Saturday, November 13, 2010

Are you refinancing?...

Even with record low mortgage rates, refi's aren't flying out the door at banks and mortgage companies.
Mortgage rates dropped to another record low this week following the Fed's move to pump hundreds of billions of dollars into the U.S. economy. Though officials hope that buying Treasuries with newly-printed money will give the slow-growing economy a big boost, the move likely won't give today's homeowners much relief.
Now is one of the cheapest times in decades to finance a home, but few are actually locking in record low mortgage rates. This isn't just because many don't qualify for refinancing as home prices plummet and banks continue to enforce tighter lending standards.
It's also because many owners who locked in relatively low rates between 2003 and 2005 don't think it's worth refinancing, according to a U.S. Federal Reserve study of the mortgage market released in September. This is a factor that has largely been overlooked. [More]
This got me to wondering about farmland refinancing.  Even though it has been widely advised by ag business gurus, I can't find any good stats (outside the Farm Credit System) to show farmers are leaping to lock in low long-term rates.  Anecdotal data from around here seems like they are: it takes several weeks to get a title policy done because they are backed up with refi's.

But if the number is smaller than rates would seem to suggest (i.e. the savings are significantly greater than the costs of refinancing), I think I can guess some reasons holding guys back.
  • Loan-office aversion.  On the whole we would just as soon not borrow any money, and even if we have a good relationship with our lender(s), it is not a transaction we enjoy.  There may need to be a powerful incentive to get us to initiate the always emotionally fraught moments in the bank.
  • Lender reluctance.  You can sure bet your lender isn't going to trade a higher rate mortgage for a much lower one spontaneously.  Hence the trigger is tripped only when faced with the loss of the mortgage by you going somewhere else for your money. But it is important to remember bankers face the same tricky calculation when interest rates are rising.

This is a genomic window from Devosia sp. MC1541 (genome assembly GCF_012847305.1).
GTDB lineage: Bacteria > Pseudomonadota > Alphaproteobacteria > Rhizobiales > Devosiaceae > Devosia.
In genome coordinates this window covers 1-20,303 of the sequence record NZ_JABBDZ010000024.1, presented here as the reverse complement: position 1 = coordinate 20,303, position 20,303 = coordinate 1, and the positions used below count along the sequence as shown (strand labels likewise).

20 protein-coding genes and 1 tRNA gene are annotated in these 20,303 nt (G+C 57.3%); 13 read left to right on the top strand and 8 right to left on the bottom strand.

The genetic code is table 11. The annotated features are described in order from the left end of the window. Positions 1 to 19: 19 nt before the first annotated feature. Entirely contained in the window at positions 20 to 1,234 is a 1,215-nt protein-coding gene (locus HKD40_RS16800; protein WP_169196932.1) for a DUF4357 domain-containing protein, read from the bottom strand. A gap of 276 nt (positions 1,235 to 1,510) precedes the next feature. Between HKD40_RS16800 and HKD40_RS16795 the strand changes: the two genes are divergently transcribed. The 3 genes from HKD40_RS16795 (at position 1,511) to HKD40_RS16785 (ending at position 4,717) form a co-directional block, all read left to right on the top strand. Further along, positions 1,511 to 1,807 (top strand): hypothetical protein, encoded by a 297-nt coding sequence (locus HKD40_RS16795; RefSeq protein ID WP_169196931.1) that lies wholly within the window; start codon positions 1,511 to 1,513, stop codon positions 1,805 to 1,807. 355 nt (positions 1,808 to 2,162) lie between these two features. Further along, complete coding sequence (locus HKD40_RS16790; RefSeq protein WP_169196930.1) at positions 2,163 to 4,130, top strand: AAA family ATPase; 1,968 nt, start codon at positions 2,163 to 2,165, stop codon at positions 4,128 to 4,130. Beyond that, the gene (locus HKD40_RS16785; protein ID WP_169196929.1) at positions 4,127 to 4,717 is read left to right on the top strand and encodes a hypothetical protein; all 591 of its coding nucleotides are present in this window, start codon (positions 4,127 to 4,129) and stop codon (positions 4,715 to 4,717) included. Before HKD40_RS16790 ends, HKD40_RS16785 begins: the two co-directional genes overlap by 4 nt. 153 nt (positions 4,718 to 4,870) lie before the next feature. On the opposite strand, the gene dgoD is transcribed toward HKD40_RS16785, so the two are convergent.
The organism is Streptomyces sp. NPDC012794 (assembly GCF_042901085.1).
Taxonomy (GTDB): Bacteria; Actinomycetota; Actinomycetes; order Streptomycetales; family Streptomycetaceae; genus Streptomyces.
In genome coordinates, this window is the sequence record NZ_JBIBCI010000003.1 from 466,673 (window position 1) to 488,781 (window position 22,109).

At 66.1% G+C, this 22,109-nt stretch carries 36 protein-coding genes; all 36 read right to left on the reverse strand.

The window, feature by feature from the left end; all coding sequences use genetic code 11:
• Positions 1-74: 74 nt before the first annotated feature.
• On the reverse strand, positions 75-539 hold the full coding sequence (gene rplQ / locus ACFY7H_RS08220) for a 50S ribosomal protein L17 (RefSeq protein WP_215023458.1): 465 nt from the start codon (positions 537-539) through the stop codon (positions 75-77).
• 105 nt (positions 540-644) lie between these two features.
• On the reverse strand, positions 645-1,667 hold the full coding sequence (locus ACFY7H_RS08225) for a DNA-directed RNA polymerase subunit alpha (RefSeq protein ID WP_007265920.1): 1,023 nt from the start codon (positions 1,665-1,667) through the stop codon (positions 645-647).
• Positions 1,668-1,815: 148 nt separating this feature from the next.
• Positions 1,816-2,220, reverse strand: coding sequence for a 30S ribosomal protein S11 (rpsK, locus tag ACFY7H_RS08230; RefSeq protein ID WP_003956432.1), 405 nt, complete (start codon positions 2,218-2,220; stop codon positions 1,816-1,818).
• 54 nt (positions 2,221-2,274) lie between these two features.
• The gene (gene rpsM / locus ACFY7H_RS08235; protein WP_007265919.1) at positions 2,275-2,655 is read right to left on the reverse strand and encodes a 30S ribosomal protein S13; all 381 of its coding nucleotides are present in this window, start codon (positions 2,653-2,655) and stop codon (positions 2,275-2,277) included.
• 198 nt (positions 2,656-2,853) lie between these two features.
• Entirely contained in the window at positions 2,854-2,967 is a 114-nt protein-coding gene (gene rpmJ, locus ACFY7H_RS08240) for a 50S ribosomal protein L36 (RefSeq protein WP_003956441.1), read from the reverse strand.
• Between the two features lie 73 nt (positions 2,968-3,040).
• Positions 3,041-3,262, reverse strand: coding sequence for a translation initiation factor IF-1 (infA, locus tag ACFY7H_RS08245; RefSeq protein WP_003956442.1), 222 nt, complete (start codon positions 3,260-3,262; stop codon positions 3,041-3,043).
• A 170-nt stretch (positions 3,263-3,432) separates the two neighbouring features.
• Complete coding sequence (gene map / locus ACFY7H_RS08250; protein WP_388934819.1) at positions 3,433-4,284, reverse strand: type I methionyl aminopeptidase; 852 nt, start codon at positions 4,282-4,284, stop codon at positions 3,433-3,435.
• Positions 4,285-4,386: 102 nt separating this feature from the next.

• Personal ties. A good lender becomes a close adviser and often one of your best friends.  Even mildly adversarial conversations ("I've had an offer from another lender") seem to put a real chill in the air.
  • Ignorance.  Many farmers may not know where interest rates (especially long term) are as they don't read much or talk to friends about money. And even if they do, they may not be able to calculate the savings or analyze the possibilities with any confidence.  Maybe they've always left it up to their banker. 
  • Pure laziness.  Lookit, prices are good.  I'm making my payments.  Why stir up trouble or make more paperwork for myself? Besides not all my bank experiences have been happy ones.
  • Still not low enough.  I'll  bet there are a few holding out for 2%/30-year fixed mortgages.
  • Only X years left anyway.  [Where X<5] I'll bet some guys my age can see the end of the tunnel and the trade-off may be worth it, but inertia is pretty powerful.
Doubtless there are many other reasons, but if American homeowners are slow to take advantage of lower rates, I really wonder if some farmers aren't also missing some opportunities.


Anonymous said...

Re: lender reluctance--Actually my Farm Credit Service loan officer has twice called us to suggest that we refinance with a lower rate--which has made a significant difference in our payments and cash flow. We're VERY happy with the service we get from them. They really seem to care how well we're getting along.

Chuck said...

Also re: lender reluctance. Our local Farm Credit office called spontaneously recently and said "We can refinance you for 4%."

They definitely watch out for us and emphasize good service.

Anonymous said...

too much paper work and regulation and BS charges

Anonymous said...

Why isn't the title policy insurance transferable to the next lender?

Anonymous said...

Title insurance is for a specific amount tied to a specific mortgage. As a lender I required title insurance for my loan to assure that if there is a title issue during the repayment period of my loan, the title company is responsible for the surprise, not my client. FSA is not permitted to refinance existing real estate debt by statute. Lender client relationship is a big factor, IMHO, Doing something today that will, in the short term improve my cash flow, that may put future credit needs at risk could well prove to be short sighted. For many of the ag lenders in this area, they are not looking for new customers as much as they are looking to continue to help existing customers with a proven track record.